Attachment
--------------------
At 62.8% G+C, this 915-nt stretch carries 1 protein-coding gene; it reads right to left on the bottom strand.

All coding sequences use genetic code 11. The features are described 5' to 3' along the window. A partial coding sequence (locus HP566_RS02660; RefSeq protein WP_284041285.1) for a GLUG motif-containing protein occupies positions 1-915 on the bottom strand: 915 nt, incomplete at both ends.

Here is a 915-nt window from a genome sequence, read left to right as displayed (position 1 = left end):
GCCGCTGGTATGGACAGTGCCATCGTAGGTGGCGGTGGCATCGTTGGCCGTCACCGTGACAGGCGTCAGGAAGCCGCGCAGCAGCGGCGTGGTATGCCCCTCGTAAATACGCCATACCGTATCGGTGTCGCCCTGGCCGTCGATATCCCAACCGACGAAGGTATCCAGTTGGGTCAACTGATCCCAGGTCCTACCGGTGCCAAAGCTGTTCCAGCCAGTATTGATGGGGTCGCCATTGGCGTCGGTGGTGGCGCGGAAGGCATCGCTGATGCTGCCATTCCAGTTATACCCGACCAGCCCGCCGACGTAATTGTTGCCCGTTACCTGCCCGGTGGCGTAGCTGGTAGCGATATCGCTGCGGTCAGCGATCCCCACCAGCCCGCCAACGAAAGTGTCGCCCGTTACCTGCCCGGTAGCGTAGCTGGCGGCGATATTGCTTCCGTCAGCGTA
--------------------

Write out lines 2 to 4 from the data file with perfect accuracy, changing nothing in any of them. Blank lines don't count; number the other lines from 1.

All coding sequences use genetic code 11. The features are described 5' to 3' along the window. A partial coding sequence (locus HP566_RS02660; RefSeq protein WP_284041285.1) for a GLUG motif-containing protein occupies positions 1-915 on the bottom strand: 915 nt, incomplete at both ends.

Here is a 915-nt window from a genome sequence, read left to right as displayed (position 1 = left end):
GCCGCTGGTATGGACAGTGCCATCGTAGGTGGCGGTGGCATCGTTGGCCGTCACCGTGACAGGCGTCAGGAAGCCGCGCAGCAGCGGCGTGGTATGCCCCTCGTAAATACGCCATACCGTATCGGTGTCGCCCTGGCCGTCGATATCCCAACCGACGAAGGTATCCAGTTGGGTCAACTGATCCCAGGTCCTACCGGTGCCAAAGCTGTTCCAGCCAGTATTGATGGGGTCGCCATTGGCGTCGGTGGTGGCGCGGAAGGCATCGCTGATGCTGCCATTCCAGTTATACCCGACCAGCCCGCCGACGTAATTGTTGCCCGTTACCTGCCCGGTGGCGTAGCTGGTAGCGATATCGCTGCGGTCAGCGATCCCCACCAGCCCGCCAACGAAAGTGTCGCCCGTTACCTGCCCGGTAGCGTAGCTGGCGGCGATATTGCTTCCGTCAGCGTA